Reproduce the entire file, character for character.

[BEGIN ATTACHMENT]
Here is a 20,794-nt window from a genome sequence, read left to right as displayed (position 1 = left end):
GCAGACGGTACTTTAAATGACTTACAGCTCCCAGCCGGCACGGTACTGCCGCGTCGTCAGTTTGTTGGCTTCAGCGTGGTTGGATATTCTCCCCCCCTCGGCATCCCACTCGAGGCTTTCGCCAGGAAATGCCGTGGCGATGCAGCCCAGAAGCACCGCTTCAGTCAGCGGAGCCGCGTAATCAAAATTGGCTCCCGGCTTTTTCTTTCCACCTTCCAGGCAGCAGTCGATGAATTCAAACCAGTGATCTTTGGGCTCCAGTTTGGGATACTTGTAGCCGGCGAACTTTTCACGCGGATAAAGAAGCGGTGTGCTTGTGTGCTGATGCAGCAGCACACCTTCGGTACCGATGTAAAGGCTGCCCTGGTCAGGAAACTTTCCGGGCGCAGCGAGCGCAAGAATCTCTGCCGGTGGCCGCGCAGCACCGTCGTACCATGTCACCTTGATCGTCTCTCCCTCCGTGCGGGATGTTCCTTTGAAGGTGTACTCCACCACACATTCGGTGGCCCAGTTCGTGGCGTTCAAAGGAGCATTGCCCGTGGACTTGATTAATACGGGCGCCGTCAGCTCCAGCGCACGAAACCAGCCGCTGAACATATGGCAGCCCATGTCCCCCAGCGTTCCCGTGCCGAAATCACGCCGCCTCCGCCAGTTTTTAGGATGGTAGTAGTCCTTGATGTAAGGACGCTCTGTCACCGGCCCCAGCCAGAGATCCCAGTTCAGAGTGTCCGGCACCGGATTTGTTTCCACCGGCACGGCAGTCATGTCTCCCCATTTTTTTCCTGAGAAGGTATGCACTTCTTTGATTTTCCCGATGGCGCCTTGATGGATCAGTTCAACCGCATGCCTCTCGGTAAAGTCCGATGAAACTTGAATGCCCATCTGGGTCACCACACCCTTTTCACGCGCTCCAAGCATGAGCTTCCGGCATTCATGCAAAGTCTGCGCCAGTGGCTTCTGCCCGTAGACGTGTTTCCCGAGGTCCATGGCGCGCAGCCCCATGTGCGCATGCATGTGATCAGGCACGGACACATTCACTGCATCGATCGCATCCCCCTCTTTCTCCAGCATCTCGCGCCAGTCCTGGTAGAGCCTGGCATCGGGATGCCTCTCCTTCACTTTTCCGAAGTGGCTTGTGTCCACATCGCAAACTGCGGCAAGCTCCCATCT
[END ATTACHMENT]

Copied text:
Here is a 20,794-nt window from a genome sequence, read left to right as displayed (position 1 = left end):
GCAGACGGTACTTTAAATGACTTACAGCTCCCAGCCGGCACGGTACTGCCGCGTCGTCAGTTTGTTGGCTTCAGCGTGGTTGGATATTCTCCCCCCCTCGGCATCCCACTCGAGGCTTTCGCCAGGAAATGCCGTGGCGATGCAGCCCAGAAGCACCGCTTCAGTCAGCGGAGCCGCGTAATCAAAATTGGCTCCCGGCTTTTTCTTTCCACCTTCCAGGCAGCAGTCGATGAATTCAAACCAGTGATCTTTGGGCTCCAGTTTGGGATACTTGTAGCCGGCGAACTTTTCACGCGGATAAAGAAGCGGTGTGCTTGTGTGCTGATGCAGCAGCACACCTTCGGTACCGATGTAAAGGCTGCCCTGGTCAGGAAACTTTCCGGGCGCAGCGAGCGCAAGAATCTCTGCCGGTGGCCGCGCAGCACCGTCGTACCATGTCACCTTGATCGTCTCTCCCTCCGTGCGGGATGTTCCTTTGAAGGTGTACTCCACCACACATTCGGTGGCCCAGTTCGTGGCGTTCAAAGGAGCATTGCCCGTGGACTTGATTAATACGGGCGCCGTCAGCTCCAGCGCACGAAACCAGCCGCTGAACATATGGCAGCCCATGTCCCCCAGCGTTCCCGTGCCGAAATCACGCCGCCTCCGCCAGTTTTTAGGATGGTAGTAGTCCTTGATGTAAGGACGCTCTGTCACCGGCCCCAGCCAGAGATCCCAGTTCAGAGTGTCCGGCACCGGATTTGTTTCCACCGGCACGGCAGTCATGTCTCCCCATTTTTTTCCTGAGAAGGTATGCACTTCTTTGATTTTCCCGATGGCGCCTTGATGGATCAGTTCAACCGCATGCCTCTCGGTAAAGTCCGATGAAACTTGAATGCCCATCTGGGTCACCACACCCTTTTCACGCGCTCCAAGCATGAGCTTCCGGCATTCATGCAAAGTCTGCGCCAGTGGCTTCTGCCCGTAGACGTGTTTCCCGAGGTCCATGGCGCGCAGCCCCATGTGCGCATGCATGTGATCAGGCACGGACACATTCACTGCATCGATCGCATCCCCCTCTTTCTCCAGCATCTCGCGCCAGTCCTGGTAGAGCCTGGCATCGGGATGCCTCTCCTTCACTTTTCCGAAGTGGCTTGTGTCCACATCGCAAACTGCGGCAAGCTCCCATCT